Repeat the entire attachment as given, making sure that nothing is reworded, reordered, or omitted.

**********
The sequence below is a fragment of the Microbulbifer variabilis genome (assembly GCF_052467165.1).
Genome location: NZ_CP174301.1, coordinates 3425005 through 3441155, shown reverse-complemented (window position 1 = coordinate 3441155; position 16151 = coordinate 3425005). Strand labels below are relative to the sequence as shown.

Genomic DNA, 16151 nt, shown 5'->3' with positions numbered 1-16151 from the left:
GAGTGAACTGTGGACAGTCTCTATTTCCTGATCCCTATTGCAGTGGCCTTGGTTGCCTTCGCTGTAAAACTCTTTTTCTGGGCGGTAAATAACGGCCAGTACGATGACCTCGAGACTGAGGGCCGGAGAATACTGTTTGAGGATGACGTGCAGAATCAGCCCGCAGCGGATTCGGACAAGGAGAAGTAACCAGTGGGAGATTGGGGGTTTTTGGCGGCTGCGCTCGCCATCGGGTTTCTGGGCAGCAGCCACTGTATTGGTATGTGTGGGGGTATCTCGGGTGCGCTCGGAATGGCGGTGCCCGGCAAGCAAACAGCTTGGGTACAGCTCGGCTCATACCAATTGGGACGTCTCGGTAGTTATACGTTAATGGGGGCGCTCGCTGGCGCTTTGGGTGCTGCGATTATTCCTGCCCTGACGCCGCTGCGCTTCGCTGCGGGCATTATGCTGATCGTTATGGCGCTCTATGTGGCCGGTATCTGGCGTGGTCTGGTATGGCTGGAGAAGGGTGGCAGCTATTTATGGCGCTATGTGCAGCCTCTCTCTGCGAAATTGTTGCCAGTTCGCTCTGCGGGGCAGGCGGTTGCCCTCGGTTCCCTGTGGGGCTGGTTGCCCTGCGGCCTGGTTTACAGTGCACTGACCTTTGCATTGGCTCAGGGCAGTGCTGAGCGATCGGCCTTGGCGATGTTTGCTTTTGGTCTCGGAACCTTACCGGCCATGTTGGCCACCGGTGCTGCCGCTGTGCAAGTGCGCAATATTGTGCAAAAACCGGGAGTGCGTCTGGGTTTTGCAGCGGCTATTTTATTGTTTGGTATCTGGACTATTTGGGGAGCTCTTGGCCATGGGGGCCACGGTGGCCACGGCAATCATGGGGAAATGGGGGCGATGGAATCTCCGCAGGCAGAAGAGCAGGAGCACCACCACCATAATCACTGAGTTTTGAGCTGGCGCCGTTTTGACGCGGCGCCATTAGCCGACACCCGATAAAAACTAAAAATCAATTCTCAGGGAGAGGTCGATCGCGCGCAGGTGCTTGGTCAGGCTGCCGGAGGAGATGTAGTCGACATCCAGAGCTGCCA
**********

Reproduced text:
The sequence below is a fragment of the Microbulbifer variabilis genome (assembly GCF_052467165.1).
Genome location: NZ_CP174301.1, coordinates 3425005 through 3441155, shown reverse-complemented (window position 1 = coordinate 3441155; position 16151 = coordinate 3425005). Strand labels below are relative to the sequence as shown.

Genomic DNA, 16151 nt, shown 5'->3' with positions numbered 1-16151 from the left:
GAGTGAACTGTGGACAGTCTCTATTTCCTGATCCCTATTGCAGTGGCCTTGGTTGCCTTCGCTGTAAAACTCTTTTTCTGGGCGGTAAATAACGGCCAGTACGATGACCTCGAGACTGAGGGCCGGAGAATACTGTTTGAGGATGACGTGCAGAATCAGCCCGCAGCGGATTCGGACAAGGAGAAGTAACCAGTGGGAGATTGGGGGTTTTTGGCGGCTGCGCTCGCCATCGGGTTTCTGGGCAGCAGCCACTGTATTGGTATGTGTGGGGGTATCTCGGGTGCGCTCGGAATGGCGGTGCCCGGCAAGCAAACAGCTTGGGTACAGCTCGGCTCATACCAATTGGGACGTCTCGGTAGTTATACGTTAATGGGGGCGCTCGCTGGCGCTTTGGGTGCTGCGATTATTCCTGCCCTGACGCCGCTGCGCTTCGCTGCGGGCATTATGCTGATCGTTATGGCGCTCTATGTGGCCGGTATCTGGCGTGGTCTGGTATGGCTGGAGAAGGGTGGCAGCTATTTATGGCGCTATGTGCAGCCTCTCTCTGCGAAATTGTTGCCAGTTCGCTCTGCGGGGCAGGCGGTTGCCCTCGGTTCCCTGTGGGGCTGGTTGCCCTGCGGCCTGGTTTACAGTGCACTGACCTTTGCATTGGCTCAGGGCAGTGCTGAGCGATCGGCCTTGGCGATGTTTGCTTTTGGTCTCGGAACCTTACCGGCCATGTTGGCCACCGGTGCTGCCGCTGTGCAAGTGCGCAATATTGTGCAAAAACCGGGAGTGCGTCTGGGTTTTGCAGCGGCTATTTTATTGTTTGGTATCTGGACTATTTGGGGAGCTCTTGGCCATGGGGGCCACGGTGGCCACGGCAATCATGGGGAAATGGGGGCGATGGAATCTCCGCAGGCAGAAGAGCAGGAGCACCACCACCATAATCACTGAGTTTTGAGCTGGCGCCGTTTTGACGCGGCGCCATTAGCCGACACCCGATAAAAACTAAAAATCAATTCTCAGGGAGAGGTCGATCGCGCGCAGGTGCTTGGTCAGGCTGCCGGAGGAGATGTAGTCGACATCCAGAGCTGCCA